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Evidence-Based Complementary and Alternative Medicine
Volume 2015 (2015), Article ID 825068, 5 pages
Research Article

The Lyophilization Process Maintains the Chemical and Biological Characteristics of Royal Jelly

1Laboratório de Microbiologia, Apis Flora Industrial e Comercial Ltda., 14020-670 Ribeirão Preto, SP, Brazil
2Laboratório de Pesquisa, Desenvolvimento e Inovação, Apis Flora Industrial e Comercial Ltda., 14020-670 Ribeirão Preto, SP, Brazil
3Faculdade de Ciências Farmacêuticas de Ribeirão Preto, Universidade de São Paulo, 14040-903 Ribeirão Preto, SP, Brazil

Received 13 February 2015; Accepted 9 April 2015

Academic Editor: Daniela Rigano

Copyright © 2015 Andresa Piacezzi Nascimento et al. This is an open access article distributed under the Creative Commons Attribution License, which permits unrestricted use, distribution, and reproduction in any medium, provided the original work is properly cited.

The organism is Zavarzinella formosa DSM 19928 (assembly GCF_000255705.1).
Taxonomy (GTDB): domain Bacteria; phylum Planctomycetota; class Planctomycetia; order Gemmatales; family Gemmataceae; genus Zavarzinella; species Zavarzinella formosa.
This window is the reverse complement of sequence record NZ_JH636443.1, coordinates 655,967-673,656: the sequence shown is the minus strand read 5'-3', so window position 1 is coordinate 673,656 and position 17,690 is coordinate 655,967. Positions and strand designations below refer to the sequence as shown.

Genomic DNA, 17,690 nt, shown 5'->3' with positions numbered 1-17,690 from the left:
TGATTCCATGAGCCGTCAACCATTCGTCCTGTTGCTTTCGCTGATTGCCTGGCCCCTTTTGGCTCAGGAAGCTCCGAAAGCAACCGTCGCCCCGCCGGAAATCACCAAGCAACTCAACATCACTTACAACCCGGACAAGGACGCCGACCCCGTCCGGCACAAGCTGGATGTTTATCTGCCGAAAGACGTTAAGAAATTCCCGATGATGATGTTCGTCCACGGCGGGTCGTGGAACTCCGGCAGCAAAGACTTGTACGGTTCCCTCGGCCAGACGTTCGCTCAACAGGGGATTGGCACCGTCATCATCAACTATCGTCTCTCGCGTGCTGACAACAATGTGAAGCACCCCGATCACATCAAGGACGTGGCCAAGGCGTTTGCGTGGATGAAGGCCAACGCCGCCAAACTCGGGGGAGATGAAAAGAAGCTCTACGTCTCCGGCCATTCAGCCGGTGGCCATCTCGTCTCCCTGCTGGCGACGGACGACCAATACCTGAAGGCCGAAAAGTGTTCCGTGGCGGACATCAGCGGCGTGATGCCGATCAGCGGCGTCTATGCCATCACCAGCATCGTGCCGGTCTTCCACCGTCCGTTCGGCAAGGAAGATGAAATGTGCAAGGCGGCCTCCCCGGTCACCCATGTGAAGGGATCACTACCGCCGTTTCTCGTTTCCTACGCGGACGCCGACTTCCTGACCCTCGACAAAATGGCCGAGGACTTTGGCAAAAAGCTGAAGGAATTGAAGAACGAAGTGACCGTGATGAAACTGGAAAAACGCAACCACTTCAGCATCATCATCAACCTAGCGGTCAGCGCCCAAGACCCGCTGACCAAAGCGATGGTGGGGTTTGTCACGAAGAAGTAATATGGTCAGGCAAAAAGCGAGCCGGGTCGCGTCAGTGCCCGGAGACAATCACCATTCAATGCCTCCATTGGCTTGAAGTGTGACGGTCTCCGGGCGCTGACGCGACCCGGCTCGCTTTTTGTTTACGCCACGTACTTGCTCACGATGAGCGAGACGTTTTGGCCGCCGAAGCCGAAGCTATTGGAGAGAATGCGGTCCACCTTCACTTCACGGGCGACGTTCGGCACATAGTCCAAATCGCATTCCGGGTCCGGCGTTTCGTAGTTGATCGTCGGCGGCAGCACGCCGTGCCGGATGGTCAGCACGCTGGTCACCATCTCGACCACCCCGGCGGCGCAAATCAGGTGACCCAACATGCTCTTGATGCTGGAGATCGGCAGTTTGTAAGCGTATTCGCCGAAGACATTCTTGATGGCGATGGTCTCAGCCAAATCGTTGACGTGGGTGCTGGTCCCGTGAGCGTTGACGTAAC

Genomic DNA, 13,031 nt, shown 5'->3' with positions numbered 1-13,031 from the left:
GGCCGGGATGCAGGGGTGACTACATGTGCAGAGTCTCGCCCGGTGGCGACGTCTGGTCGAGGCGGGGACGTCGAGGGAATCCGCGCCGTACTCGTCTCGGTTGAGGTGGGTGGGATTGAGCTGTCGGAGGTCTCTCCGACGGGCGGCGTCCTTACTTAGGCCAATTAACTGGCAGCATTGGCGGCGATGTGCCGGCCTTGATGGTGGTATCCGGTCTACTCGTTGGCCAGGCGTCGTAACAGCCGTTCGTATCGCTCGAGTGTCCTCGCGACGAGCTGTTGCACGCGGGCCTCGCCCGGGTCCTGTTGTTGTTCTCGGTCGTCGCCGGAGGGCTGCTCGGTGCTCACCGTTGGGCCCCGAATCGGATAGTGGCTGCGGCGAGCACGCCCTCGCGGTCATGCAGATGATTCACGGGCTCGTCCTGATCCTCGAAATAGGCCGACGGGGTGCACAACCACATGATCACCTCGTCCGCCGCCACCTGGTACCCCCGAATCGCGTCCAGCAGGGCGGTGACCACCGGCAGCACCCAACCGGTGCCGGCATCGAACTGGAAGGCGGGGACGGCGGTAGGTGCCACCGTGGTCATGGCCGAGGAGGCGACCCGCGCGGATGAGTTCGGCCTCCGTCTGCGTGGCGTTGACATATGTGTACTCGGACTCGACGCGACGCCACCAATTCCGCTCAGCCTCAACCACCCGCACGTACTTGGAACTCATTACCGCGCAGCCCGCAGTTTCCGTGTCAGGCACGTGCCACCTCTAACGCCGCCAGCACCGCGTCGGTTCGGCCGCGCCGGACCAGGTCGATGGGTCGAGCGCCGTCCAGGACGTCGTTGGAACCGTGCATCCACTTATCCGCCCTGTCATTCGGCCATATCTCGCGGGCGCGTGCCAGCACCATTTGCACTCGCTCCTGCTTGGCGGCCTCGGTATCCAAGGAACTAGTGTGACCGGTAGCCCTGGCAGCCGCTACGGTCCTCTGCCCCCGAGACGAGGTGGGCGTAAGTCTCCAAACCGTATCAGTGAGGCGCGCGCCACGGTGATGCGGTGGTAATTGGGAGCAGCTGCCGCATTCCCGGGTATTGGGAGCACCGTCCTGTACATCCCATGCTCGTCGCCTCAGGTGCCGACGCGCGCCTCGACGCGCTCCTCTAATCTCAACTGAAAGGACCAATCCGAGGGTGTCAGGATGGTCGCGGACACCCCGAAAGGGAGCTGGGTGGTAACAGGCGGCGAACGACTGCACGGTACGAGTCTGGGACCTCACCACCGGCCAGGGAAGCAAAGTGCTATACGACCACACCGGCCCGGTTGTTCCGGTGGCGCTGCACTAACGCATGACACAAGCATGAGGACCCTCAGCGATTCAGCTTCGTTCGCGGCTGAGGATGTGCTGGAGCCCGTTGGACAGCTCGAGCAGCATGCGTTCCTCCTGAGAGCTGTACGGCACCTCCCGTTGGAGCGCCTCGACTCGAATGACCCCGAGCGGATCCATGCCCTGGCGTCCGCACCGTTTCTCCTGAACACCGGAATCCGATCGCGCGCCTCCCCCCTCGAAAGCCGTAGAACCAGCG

The alternative use of natural products, like royal jelly (RJ), may be an important tool for the treatment of infections caused by antibiotic-resistant bacteria. RJ presents a large number of bioactive substances, including antimicrobial compounds. In this study, we carried out the chemical characterization of fresh and lyophilized RJ and investigated their antibacterial effects with the purpose of evaluating if the lyophilization process maintains the chemical and antibacterial properties of RJ. Furthermore, we evaluated the antibacterial efficacy of the main fatty acid found in RJ, the 10-hydroxy-2-decenoic acid (10H2DA). Chromatographic profile of the RJ samples showed similar fingerprints and the presence of 10H2DA in both samples. Furthermore, fresh and lyophilized RJ were effective against all bacteria evaluated; that is, the lyophilization process maintains the antibacterial activity of RJ and the chemical field of 10H2DA. The fatty acid 10H2DA exhibited a good antibacterial activity against Streptococcus pneumoniae. Therefore, it may be used as an alternative and complementary treatment for infections caused by antibiotic-resistant S. pneumoniae.